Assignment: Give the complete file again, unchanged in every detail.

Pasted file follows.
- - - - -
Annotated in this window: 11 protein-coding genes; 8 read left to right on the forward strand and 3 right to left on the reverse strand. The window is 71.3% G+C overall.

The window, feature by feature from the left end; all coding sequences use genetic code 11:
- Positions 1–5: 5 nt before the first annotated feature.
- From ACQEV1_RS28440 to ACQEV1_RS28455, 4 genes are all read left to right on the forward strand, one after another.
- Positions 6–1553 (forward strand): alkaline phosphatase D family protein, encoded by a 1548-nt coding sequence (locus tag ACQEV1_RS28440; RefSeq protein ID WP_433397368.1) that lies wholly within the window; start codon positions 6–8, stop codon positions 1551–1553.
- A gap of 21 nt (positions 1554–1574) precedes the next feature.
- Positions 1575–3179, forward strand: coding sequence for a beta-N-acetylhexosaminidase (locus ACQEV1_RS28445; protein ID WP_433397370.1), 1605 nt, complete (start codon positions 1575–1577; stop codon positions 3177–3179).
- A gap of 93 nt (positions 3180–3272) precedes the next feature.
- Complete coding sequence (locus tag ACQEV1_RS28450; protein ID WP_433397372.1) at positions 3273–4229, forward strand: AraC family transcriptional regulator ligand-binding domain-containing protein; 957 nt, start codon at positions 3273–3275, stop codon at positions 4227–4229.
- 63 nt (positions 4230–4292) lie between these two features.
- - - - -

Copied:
Annotated in this window: 11 protein-coding genes; 8 read left to right on the forward strand and 3 right to left on the reverse strand. The window is 71.3% G+C overall.

The window, feature by feature from the left end; all coding sequences use genetic code 11:
- Positions 1–5: 5 nt before the first annotated feature.
- From ACQEV1_RS28440 to ACQEV1_RS28455, 4 genes are all read left to right on the forward strand, one after another.
- Positions 6–1553 (forward strand): alkaline phosphatase D family protein, encoded by a 1548-nt coding sequence (locus tag ACQEV1_RS28440; RefSeq protein ID WP_433397368.1) that lies wholly within the window; start codon positions 6–8, stop codon positions 1551–1553.
- A gap of 21 nt (positions 1554–1574) precedes the next feature.
- Positions 1575–3179, forward strand: coding sequence for a beta-N-acetylhexosaminidase (locus ACQEV1_RS28445; protein ID WP_433397370.1), 1605 nt, complete (start codon positions 1575–1577; stop codon positions 3177–3179).
- A gap of 93 nt (positions 3180–3272) precedes the next feature.
- Complete coding sequence (locus tag ACQEV1_RS28450; protein ID WP_433397372.1) at positions 3273–4229, forward strand: AraC family transcriptional regulator ligand-binding domain-containing protein; 957 nt, start codon at positions 3273–3275, stop codon at positions 4227–4229.
- 63 nt (positions 4230–4292) lie between these two features.